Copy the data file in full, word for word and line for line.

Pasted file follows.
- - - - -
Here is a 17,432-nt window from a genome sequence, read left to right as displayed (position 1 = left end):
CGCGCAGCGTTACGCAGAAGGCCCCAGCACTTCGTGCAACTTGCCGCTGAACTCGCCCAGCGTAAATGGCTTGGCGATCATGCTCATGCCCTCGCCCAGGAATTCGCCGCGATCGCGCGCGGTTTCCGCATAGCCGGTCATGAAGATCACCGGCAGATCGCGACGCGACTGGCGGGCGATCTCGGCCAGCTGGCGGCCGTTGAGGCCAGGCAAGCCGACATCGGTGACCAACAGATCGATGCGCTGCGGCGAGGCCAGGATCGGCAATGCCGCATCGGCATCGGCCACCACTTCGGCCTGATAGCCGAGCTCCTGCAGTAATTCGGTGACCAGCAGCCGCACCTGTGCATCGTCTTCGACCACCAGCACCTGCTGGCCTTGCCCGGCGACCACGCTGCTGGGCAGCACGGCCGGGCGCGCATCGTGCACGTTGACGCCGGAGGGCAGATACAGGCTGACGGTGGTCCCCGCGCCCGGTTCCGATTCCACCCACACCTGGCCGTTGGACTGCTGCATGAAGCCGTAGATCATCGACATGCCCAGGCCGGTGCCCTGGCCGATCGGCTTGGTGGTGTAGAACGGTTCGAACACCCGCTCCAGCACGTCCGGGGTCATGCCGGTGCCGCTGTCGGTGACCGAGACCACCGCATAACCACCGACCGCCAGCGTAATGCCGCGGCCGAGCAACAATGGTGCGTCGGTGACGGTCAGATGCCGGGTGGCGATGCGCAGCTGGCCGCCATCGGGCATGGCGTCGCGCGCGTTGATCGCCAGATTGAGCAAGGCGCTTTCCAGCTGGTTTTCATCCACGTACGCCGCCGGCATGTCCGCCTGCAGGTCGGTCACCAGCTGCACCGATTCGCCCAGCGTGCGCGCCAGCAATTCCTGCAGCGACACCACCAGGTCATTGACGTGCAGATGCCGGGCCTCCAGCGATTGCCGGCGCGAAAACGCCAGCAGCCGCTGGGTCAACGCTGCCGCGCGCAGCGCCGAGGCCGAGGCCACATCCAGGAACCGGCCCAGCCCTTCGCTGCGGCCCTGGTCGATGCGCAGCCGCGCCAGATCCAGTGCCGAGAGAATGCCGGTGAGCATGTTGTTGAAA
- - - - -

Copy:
Here is a 17,432-nt window from a genome sequence, read left to right as displayed (position 1 = left end):
CGCGCAGCGTTACGCAGAAGGCCCCAGCACTTCGTGCAACTTGCCGCTGAACTCGCCCAGCGTAAATGGCTTGGCGATCATGCTCATGCCCTCGCCCAGGAATTCGCCGCGATCGCGCGCGGTTTCCGCATAGCCGGTCATGAAGATCACCGGCAGATCGCGACGCGACTGGCGGGCGATCTCGGCCAGCTGGCGGCCGTTGAGGCCAGGCAAGCCGACATCGGTGACCAACAGATCGATGCGCTGCGGCGAGGCCAGGATCGGCAATGCCGCATCGGCATCGGCCACCACTTCGGCCTGATAGCCGAGCTCCTGCAGTAATTCGGTGACCAGCAGCCGCACCTGTGCATCGTCTTCGACCACCAGCACCTGCTGGCCTTGCCCGGCGACCACGCTGCTGGGCAGCACGGCCGGGCGCGCATCGTGCACGTTGACGCCGGAGGGCAGATACAGGCTGACGGTGGTCCCCGCGCCCGGTTCCGATTCCACCCACACCTGGCCGTTGGACTGCTGCATGAAGCCGTAGATCATCGACATGCCCAGGCCGGTGCCCTGGCCGATCGGCTTGGTGGTGTAGAACGGTTCGAACACCCGCTCCAGCACGTCCGGGGTCATGCCGGTGCCGCTGTCGGTGACCGAGACCACCGCATAACCACCGACCGCCAGCGTAATGCCGCGGCCGAGCAACAATGGTGCGTCGGTGACGGTCAGATGCCGGGTGGCGATGCGCAGCTGGCCGCCATCGGGCATGGCGTCGCGCGCGTTGATCGCCAGATTGAGCAAGGCGCTTTCCAGCTGGTTTTCATCCACGTACGCCGCCGGCATGTCCGCCTGCAGGTCGGTCACCAGCTGCACCGATTCGCCCAGCGTGCGCGCCAGCAATTCCTGCAGCGACACCACCAGGTCATTGACGTGCAGATGCCGGGCCTCCAGCGATTGCCGGCGCGAAAACGCCAGCAGCCGCTGGGTCAACGCTGCCGCGCGCAGCGCCGAGGCCGAGGCCACATCCAGGAACCGGCCCAGCCCTTCGCTGCGGCCCTGGTCGATGCGCAGCCGCGCCAGATCCAGTGCCGAGAGAATGCCGGTGAGCATGTTGTTGAAA